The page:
War and Water


Until modern times, climate had been a major restriction to population growth but the advent of fossil fuels has allowed widespread pumping of ground water to grow more crops. This fossil water is however a limited resource and becoming rapidly depleted in many parts of the world.

When ground water is exhausted, the affected region becomes dependent on food imports and this pattern has been repeating with increasing frequency and scale. Libya, Yemen, Saudi Arabia, Syria, Iran and Iraq to name a few. Until recently, India and China were self sufficient in basic foods but with falling water tables in the Punjab and north China plain, both have rapidly become major wheat importers.

While wealthy countries have been able to import food to balance shortfalls, less prosperous nations have not. Often the result has been internal unrest and instability. This process has been exacerbated by global warming which has increased the severity of droughts and driven greater fluctuation in food stocks available on international markets.

Climate change is projected to cause average declines in key food commodities such as wheat and rice even as world population continues to rise. Of more concern is the effect on volatility in in food supplies which in turn leads to political instability and market disruptions.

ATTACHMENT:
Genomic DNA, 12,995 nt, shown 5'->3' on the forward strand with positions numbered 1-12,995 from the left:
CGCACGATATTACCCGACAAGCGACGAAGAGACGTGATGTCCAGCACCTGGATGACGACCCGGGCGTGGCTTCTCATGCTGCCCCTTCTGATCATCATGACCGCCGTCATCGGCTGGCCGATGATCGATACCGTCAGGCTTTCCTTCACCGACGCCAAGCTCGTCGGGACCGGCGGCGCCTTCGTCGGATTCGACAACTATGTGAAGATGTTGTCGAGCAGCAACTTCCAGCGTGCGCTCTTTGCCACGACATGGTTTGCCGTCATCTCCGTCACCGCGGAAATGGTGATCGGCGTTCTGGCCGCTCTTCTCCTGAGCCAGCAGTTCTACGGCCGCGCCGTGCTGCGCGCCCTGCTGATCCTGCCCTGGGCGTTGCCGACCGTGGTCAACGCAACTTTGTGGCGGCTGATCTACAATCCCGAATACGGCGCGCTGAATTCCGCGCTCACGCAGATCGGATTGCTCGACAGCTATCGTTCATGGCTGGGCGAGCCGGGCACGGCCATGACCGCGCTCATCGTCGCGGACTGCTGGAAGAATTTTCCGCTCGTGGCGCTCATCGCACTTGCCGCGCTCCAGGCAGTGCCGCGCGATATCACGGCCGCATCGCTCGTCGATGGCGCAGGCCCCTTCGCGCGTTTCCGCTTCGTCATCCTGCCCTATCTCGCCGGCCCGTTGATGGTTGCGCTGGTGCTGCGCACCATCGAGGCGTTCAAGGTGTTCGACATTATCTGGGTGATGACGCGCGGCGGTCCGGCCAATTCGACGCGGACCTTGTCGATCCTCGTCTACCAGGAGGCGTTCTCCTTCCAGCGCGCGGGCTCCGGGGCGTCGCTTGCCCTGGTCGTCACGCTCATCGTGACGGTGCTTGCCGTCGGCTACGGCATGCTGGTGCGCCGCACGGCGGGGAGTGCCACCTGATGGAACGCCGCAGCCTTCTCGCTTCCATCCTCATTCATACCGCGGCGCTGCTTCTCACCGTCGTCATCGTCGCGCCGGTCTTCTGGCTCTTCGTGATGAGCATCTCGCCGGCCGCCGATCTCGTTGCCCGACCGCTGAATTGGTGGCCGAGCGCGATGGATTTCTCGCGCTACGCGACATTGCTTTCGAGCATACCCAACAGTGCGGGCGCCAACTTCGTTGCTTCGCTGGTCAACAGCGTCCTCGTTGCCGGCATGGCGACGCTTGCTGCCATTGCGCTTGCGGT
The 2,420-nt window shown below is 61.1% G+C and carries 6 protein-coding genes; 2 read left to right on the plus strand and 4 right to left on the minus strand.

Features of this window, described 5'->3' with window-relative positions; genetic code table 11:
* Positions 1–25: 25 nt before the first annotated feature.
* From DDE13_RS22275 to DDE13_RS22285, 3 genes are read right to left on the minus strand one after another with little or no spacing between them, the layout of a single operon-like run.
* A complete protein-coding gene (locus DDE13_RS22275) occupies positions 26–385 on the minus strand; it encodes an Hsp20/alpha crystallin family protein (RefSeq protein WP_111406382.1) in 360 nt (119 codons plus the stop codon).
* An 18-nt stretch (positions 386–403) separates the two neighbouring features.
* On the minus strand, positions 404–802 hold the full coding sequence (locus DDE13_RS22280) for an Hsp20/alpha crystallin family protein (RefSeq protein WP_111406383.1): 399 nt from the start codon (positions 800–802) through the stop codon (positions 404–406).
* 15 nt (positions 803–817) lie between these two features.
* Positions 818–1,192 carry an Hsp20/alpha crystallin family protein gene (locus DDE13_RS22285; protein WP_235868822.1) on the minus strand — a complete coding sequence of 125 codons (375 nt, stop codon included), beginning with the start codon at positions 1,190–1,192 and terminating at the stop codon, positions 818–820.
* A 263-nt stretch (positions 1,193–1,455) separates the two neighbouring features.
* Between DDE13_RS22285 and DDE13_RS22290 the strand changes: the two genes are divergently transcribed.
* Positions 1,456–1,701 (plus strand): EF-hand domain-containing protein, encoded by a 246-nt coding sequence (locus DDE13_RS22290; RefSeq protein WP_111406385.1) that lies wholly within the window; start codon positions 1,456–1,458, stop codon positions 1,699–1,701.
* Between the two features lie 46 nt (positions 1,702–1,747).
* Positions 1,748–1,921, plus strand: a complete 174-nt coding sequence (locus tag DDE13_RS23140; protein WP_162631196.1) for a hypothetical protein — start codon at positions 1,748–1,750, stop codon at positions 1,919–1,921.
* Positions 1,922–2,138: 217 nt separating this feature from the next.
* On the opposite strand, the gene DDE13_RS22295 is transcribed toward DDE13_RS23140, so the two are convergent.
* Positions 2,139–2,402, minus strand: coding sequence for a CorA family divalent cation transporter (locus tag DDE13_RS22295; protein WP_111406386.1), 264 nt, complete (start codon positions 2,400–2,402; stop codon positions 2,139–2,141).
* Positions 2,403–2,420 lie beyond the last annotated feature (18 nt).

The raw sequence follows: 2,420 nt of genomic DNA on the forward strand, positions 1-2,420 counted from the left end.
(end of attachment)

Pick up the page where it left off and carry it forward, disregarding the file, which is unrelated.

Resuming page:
To date, national conflicts over water have been rare but the depletion of groundwater stocks is leading to a scramble to claim other sources. China is damming and diverting headwater sources to the Brahmaputra and Mekong rivers on which many other nations depend. India controls much of the headwaters for key rivers in Pakistan and both countries simply cannot have more of the same resource. Egypt has threatened to destroy a dam being constructed in on the Blue Nile in Ethiopia though a temporary deal has been struck.

It seems unlikely that nations would go to war solely over water but as shortages become more severe this source of tension may add to others and war might become a political expedient to distract populations from domestic unrest.

Global warming and groundwater depletion are putting the squeeze on food security. The political consequences will reach all nations and add to the direct impacts of irreversible climate destabilisation.




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